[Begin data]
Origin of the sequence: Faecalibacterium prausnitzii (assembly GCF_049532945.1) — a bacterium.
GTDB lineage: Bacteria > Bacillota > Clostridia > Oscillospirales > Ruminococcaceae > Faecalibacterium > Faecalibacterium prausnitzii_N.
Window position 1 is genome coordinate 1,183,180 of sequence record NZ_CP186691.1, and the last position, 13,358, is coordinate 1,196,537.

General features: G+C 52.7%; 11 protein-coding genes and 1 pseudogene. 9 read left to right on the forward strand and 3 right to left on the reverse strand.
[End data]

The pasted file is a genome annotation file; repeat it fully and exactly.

Origin of the sequence: Faecalibacterium prausnitzii (assembly GCF_049532945.1) — a bacterium.
GTDB lineage: Bacteria > Bacillota > Clostridia > Oscillospirales > Ruminococcaceae > Faecalibacterium > Faecalibacterium prausnitzii_N.
Window position 1 is genome coordinate 1,183,180 of sequence record NZ_CP186691.1, and the last position, 13,358, is coordinate 1,196,537.

General features: G+C 52.7%; 11 protein-coding genes and 1 pseudogene. 9 read left to right on the forward strand and 3 right to left on the reverse strand.